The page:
What It Takes to Build a Great and Enduring Company

The website Mixergy is on a mission to share the stories of entrepreneurs and how they got to where they are today. So when Mixergy founder Andrew Warner invited Concur President and COO Rajeev Singh to take part, the result was an hour of insight on what it takes to develop not just a product but what it takes to create a great and enduring company.



[Concur President and COO Rajeev Singh]

“[T]he idea was we really believed that if we applied the principles that we thought were right about building a company that you could be super proud of and that people would enjoy working in, then we could build something great and enduring at some level, as naive as that sounds,” Singh says in the interview. “We said it was going to take a lot to move us from where we are because we love what we’re doing and we’re in this for the long haul.”

Back in 1993, prior to the invention of spreadsheets, the Internet and computers as we now know them, Concur started with the idea of figuring out how to help people with their expense reports. “Expense reporting was a problem that everybody had but no one had really solved how to automate the process,” he says about those early days. The first product Concur developed was QuickXpense. It came in a shrink-wrapped box complete with both 5.25 and 3.5 inch floppy disks. The software was a quick hit.



[Before the cloud: QuickXpense came on floppy disk]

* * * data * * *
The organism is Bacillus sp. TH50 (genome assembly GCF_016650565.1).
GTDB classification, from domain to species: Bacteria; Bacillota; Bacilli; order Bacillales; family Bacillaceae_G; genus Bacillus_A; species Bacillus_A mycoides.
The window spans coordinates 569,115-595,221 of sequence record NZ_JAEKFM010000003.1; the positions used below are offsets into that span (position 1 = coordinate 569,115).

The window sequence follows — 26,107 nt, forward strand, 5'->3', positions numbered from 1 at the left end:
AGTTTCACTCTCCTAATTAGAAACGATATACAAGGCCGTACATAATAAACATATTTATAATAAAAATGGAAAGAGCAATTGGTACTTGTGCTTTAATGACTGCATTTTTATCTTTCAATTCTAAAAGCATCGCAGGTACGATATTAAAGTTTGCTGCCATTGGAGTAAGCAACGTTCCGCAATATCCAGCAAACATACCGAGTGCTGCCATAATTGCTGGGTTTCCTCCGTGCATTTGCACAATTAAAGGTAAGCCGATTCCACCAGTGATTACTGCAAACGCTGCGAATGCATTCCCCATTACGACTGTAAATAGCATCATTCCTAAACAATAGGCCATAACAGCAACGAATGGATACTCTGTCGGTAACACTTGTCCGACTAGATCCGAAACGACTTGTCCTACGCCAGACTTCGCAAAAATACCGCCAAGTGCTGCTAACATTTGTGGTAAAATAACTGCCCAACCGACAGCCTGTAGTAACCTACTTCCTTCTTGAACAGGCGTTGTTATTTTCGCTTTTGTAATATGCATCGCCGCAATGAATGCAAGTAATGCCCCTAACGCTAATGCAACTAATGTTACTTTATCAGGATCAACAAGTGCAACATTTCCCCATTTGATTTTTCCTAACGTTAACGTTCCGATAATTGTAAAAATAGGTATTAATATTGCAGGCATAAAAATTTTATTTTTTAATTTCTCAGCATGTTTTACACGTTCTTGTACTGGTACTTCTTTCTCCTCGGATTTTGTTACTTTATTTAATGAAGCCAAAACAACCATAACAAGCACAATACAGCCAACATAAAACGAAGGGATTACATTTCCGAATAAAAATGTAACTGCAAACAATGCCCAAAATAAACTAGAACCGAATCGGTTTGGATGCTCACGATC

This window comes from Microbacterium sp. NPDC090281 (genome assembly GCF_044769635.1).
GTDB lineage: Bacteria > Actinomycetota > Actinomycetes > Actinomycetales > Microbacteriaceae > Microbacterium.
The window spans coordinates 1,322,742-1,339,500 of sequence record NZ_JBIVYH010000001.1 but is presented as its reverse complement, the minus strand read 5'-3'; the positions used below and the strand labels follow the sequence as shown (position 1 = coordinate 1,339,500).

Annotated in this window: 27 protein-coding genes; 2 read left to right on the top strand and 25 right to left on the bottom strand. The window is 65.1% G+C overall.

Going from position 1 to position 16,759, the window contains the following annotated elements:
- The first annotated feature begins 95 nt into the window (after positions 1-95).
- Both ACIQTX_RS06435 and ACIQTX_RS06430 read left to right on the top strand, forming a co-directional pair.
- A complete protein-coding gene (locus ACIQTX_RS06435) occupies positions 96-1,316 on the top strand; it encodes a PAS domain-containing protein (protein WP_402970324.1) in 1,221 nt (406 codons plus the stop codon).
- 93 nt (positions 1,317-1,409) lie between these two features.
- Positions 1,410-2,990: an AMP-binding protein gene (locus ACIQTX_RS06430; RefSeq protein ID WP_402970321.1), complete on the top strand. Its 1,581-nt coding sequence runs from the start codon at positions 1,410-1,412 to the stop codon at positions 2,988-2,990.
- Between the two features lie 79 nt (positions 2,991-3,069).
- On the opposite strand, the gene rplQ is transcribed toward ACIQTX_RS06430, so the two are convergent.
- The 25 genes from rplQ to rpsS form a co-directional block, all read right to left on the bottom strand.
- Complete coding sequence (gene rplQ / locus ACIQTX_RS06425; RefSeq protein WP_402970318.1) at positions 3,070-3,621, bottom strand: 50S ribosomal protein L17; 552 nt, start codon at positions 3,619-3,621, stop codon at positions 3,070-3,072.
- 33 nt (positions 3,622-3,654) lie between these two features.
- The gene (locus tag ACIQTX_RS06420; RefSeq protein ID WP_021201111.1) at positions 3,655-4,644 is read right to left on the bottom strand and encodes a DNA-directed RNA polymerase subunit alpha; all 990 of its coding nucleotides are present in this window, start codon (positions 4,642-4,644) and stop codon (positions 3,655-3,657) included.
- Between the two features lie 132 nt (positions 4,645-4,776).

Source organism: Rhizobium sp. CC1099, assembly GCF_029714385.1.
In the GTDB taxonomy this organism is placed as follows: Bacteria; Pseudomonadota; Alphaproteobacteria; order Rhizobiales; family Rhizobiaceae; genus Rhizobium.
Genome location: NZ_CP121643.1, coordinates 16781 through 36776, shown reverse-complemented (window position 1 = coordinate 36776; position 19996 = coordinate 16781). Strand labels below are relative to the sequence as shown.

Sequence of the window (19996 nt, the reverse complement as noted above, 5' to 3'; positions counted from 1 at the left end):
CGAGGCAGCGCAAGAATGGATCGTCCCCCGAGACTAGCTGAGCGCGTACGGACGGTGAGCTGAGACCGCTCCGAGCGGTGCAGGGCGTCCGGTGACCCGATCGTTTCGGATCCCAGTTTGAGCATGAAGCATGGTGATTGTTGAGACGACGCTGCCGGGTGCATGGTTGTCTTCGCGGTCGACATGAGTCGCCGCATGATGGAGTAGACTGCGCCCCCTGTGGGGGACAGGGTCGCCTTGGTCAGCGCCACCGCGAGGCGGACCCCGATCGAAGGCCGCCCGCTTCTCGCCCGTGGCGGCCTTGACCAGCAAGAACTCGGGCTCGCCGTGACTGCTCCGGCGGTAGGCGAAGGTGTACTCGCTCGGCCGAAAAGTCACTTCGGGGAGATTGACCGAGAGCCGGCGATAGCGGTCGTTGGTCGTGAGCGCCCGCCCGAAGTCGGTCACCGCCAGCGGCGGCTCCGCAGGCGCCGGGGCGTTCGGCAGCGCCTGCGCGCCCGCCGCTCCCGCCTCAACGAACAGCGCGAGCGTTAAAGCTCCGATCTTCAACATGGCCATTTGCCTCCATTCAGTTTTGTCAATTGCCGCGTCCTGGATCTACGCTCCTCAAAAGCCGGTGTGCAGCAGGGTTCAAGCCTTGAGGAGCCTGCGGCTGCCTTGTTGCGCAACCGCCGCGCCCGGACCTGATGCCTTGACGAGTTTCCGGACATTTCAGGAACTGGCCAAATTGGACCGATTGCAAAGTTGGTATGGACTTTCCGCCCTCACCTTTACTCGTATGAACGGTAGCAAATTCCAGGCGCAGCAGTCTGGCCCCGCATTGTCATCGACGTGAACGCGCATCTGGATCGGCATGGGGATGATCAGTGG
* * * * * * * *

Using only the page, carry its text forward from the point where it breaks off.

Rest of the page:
Transitioning away from the shrink-wrapped version of the software, then, was a huge decision for the company. Deciding to break away from floppy disks and toward the idea of software as a service was seen as a huge risk. “[W]e certainly had a number of people on Wall Street or people in the investment community or people in the technology community saying there’s no proven business model out there that says it can be done. There are not profitable software as a service companies out there.”

But the risk ended up paying off. Concur remains a leader in cloud computing. And the opportunities found here are both exciting and rewarding. “There aren’t that many 1,400-person software as a service companies out there,” Singh says. “We remind people here all the time…’You’re solving problems right now for the first time. There are a lot of people out there who are going to follow down your path, the path that you’re blazing, but you’re looking at a set of data and making a decision and you could be the first person to solve that problem.’ How cool is that? There’s just not that many fun opportunities like that for us that we would trade this for.”

Watch the interview in its entirety at Mixergy for more history on the early days of Concur, the importance of hustle for entrepreneurs, the creation and launch of Concur Breeze, the significance of establishing a positive corporate culture, and the power of believing in what you’re doing and why you’re doing it.

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